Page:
Published On: January 05, 2021 at 14:30 IST
Judge of Supreme Court of India
NAME – Hemant Gupta
BORN – 17/10/1957
PLACE OF BIRTH – Chandigarh
FATHER’S NAME – N/A
MOTHER’S NAME – N/A
SPOUSE – Alka Gupta
SIBLINGS – N/A
CHILDREN – 01
EDUCATION – Law degree from Chandigarh
AWARDS – N/A
COMMITTEE/ PANEL HEADED- N/A
BACKGROUND- Hemant Gupta is a Judge of Supreme Court of India. He started his practice in Chandigarh. He is former Chief Justice of Madhya Pradesh High Court. He is also former Judge of Patna High Court and Punjab and Haryana High Court. He will retire on 16 October 2022.
CAREER TIMELINE- 1980: Started practise in Chandigarh District Court.
1997: Additional Advocate General of Punjab High court.
2002: Judge of Punjab High court.
2016: Judge of Patna High court.
2017: CJI of Madhya Pradesh High court.
2 November 2018: Judge of Supreme Court.
- RBI Vs General Manager, Cooperative Bank Deposit A/c HR.Sha and Others Criminal Appeals No. 1486 of 2004 with No. 24 of 2005, decided on August 12, 2010
In this the high court issued directions that the bank should start distributing the amount which was so far recovered by them from the accused.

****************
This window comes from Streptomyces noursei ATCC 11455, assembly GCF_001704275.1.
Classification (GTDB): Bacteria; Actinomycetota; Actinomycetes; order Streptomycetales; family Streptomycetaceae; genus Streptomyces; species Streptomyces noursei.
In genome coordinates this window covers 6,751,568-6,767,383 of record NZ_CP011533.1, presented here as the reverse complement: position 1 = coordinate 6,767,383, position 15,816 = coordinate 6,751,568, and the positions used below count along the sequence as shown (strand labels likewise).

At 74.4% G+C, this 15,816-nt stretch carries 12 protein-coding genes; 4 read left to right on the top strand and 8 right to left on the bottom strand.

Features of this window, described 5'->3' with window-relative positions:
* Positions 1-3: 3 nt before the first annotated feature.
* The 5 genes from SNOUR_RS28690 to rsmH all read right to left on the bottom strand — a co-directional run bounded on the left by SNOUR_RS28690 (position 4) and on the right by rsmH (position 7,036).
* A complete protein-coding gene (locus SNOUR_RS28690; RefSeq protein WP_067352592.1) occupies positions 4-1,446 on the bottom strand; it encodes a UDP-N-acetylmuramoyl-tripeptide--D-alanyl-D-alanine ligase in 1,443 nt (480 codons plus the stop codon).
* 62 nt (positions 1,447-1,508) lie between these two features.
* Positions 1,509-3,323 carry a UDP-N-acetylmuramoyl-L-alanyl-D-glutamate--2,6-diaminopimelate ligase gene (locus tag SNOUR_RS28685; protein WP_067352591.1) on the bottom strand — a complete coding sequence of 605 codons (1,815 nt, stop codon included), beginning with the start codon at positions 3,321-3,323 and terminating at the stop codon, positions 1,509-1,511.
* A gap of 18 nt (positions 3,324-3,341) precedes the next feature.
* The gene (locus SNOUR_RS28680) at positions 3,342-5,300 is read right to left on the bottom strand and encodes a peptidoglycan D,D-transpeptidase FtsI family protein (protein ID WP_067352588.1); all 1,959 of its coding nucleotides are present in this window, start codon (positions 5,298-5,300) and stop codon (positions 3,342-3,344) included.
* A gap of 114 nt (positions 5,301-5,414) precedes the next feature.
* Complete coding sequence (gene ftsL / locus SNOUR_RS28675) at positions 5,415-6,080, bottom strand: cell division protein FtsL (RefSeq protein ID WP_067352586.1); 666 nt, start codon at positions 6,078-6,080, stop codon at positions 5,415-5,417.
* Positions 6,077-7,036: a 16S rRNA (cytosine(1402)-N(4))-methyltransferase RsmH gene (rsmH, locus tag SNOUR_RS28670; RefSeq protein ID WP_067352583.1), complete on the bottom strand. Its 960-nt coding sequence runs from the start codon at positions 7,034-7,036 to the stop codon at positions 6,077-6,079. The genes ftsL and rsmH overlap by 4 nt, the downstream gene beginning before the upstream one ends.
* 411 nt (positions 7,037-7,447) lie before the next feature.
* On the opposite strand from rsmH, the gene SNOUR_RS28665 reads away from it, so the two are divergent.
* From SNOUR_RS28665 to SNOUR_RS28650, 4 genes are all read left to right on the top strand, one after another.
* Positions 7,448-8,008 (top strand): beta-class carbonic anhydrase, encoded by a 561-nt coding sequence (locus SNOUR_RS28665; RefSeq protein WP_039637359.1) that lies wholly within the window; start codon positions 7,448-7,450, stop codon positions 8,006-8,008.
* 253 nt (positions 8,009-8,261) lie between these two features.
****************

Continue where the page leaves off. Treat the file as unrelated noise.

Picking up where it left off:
- State Vs M. Murugesan and Others Criminal Appeal No. 45 Of 2020
The Tamil Nadu government was aggrieved against an order passed by the Madras high court constituting a heterogeneous committee of named persons to give its recommendations on the reforms that can be brought into practice for reformation, rehabilitation and reintegration of the convict/accused person to society and best practices for improving the quality of investigation.
- Neeru Yadav Vs State of UP S.L.P. (Crl.) No. 8469 of 2014
The accused was granted bail by the Allahabad high court (Mitthan Yadav Vs State of UP). In an appeal against the order of the high court, a two-judge bench of the Supreme Court surveyed the precedent on the principles that guide the grant of bail. Justice Dipak Misra held in Neeru Yadav Vs State of UP thus:
“If in a case, the relevant factors which should have been taken into consideration while dealing with the application for bail have not been taken note of, or bail is founded on irrelevant considerations, indisputably the superior court can set aside the order of such a grant of bail.”
- Mahipal Vs Rajesh Kumar alias Polia SLP (Crl.) No. 6339 of 2019
The Supreme Court outlined the standards governing the setting aside of bail by this court in the following terms:
“Where a court considering an application for bail fails to consider relevant factors, an appellate court may justifiably set aside the order granting bail. An appellate court is thus required to consider whether the order granting bail suffers from a non-application of mind or is not borne out from a prima facie view of the evidence on record.”
REMARKABLE ACHIEVEMENTS- No